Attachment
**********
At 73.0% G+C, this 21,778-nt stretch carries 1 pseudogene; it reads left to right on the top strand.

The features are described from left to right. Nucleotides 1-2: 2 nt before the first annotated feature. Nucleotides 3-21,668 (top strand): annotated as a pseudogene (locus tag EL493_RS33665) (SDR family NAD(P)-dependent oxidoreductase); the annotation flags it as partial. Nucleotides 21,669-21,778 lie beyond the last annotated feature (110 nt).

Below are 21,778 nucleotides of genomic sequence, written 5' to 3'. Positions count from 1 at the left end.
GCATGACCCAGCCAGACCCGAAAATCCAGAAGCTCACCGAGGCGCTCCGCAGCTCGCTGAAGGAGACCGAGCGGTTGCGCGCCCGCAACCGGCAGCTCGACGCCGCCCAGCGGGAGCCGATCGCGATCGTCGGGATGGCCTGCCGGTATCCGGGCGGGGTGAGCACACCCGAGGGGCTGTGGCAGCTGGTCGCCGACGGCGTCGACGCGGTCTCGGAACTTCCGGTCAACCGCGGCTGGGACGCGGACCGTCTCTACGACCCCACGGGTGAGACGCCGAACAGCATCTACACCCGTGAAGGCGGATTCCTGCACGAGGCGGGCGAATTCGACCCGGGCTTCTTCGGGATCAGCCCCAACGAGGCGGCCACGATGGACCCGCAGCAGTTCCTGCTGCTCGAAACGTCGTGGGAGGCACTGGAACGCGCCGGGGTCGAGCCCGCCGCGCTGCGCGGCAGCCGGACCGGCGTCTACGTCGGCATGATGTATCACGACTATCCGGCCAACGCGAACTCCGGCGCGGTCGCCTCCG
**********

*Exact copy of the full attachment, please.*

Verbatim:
At 73.0% G+C, this 21,778-nt stretch carries 1 pseudogene; it reads left to right on the top strand.

The features are described from left to right. Nucleotides 1-2: 2 nt before the first annotated feature. Nucleotides 3-21,668 (top strand): annotated as a pseudogene (locus tag EL493_RS33665) (SDR family NAD(P)-dependent oxidoreductase); the annotation flags it as partial. Nucleotides 21,669-21,778 lie beyond the last annotated feature (110 nt).

Below are 21,778 nucleotides of genomic sequence, written 5' to 3'. Positions count from 1 at the left end.
GCATGACCCAGCCAGACCCGAAAATCCAGAAGCTCACCGAGGCGCTCCGCAGCTCGCTGAAGGAGACCGAGCGGTTGCGCGCCCGCAACCGGCAGCTCGACGCCGCCCAGCGGGAGCCGATCGCGATCGTCGGGATGGCCTGCCGGTATCCGGGCGGGGTGAGCACACCCGAGGGGCTGTGGCAGCTGGTCGCCGACGGCGTCGACGCGGTCTCGGAACTTCCGGTCAACCGCGGCTGGGACGCGGACCGTCTCTACGACCCCACGGGTGAGACGCCGAACAGCATCTACACCCGTGAAGGCGGATTCCTGCACGAGGCGGGCGAATTCGACCCGGGCTTCTTCGGGATCAGCCCCAACGAGGCGGCCACGATGGACCCGCAGCAGTTCCTGCTGCTCGAAACGTCGTGGGAGGCACTGGAACGCGCCGGGGTCGAGCCCGCCGCGCTGCGCGGCAGCCGGACCGGCGTCTACGTCGGCATGATGTATCACGACTATCCGGCCAACGCGAACTCCGGCGCGGTCGCCTCCG